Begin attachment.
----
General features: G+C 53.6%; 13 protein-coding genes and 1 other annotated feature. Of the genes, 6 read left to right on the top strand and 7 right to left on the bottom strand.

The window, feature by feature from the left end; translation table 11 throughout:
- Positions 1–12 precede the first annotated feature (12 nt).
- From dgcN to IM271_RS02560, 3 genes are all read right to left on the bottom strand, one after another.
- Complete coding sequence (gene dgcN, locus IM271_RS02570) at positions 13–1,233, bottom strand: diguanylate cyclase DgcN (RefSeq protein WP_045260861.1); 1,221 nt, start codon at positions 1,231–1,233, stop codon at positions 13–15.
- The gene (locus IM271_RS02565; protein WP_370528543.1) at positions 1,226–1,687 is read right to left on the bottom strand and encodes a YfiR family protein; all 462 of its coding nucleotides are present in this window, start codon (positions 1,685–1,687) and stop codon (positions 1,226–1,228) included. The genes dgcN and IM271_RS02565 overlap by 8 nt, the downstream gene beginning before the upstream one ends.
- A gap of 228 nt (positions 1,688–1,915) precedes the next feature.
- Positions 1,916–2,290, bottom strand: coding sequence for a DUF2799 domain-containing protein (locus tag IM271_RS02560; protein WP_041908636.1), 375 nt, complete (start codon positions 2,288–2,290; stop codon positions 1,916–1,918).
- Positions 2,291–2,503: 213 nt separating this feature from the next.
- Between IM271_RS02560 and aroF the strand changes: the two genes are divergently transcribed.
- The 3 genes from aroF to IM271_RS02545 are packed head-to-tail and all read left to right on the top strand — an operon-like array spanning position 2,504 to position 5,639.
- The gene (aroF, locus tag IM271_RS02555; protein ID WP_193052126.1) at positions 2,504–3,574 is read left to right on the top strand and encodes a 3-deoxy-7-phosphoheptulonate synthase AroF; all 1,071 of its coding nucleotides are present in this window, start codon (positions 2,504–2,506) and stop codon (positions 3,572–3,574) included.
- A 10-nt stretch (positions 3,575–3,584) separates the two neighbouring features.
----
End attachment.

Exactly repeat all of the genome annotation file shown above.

General features: G+C 53.6%; 13 protein-coding genes and 1 other annotated feature. Of the genes, 6 read left to right on the top strand and 7 right to left on the bottom strand.

The window, feature by feature from the left end; translation table 11 throughout:
- Positions 1–12 precede the first annotated feature (12 nt).
- From dgcN to IM271_RS02560, 3 genes are all read right to left on the bottom strand, one after another.
- Complete coding sequence (gene dgcN, locus IM271_RS02570) at positions 13–1,233, bottom strand: diguanylate cyclase DgcN (RefSeq protein WP_045260861.1); 1,221 nt, start codon at positions 1,231–1,233, stop codon at positions 13–15.
- The gene (locus IM271_RS02565; protein WP_370528543.1) at positions 1,226–1,687 is read right to left on the bottom strand and encodes a YfiR family protein; all 462 of its coding nucleotides are present in this window, start codon (positions 1,685–1,687) and stop codon (positions 1,226–1,228) included. The genes dgcN and IM271_RS02565 overlap by 8 nt, the downstream gene beginning before the upstream one ends.
- A gap of 228 nt (positions 1,688–1,915) precedes the next feature.
- Positions 1,916–2,290, bottom strand: coding sequence for a DUF2799 domain-containing protein (locus tag IM271_RS02560; protein WP_041908636.1), 375 nt, complete (start codon positions 2,288–2,290; stop codon positions 1,916–1,918).
- Positions 2,291–2,503: 213 nt separating this feature from the next.
- Between IM271_RS02560 and aroF the strand changes: the two genes are divergently transcribed.
- The 3 genes from aroF to IM271_RS02545 are packed head-to-tail and all read left to right on the top strand — an operon-like array spanning position 2,504 to position 5,639.
- The gene (aroF, locus tag IM271_RS02555; protein ID WP_193052126.1) at positions 2,504–3,574 is read left to right on the top strand and encodes a 3-deoxy-7-phosphoheptulonate synthase AroF; all 1,071 of its coding nucleotides are present in this window, start codon (positions 2,504–2,506) and stop codon (positions 3,572–3,574) included.
- A 10-nt stretch (positions 3,575–3,584) separates the two neighbouring features.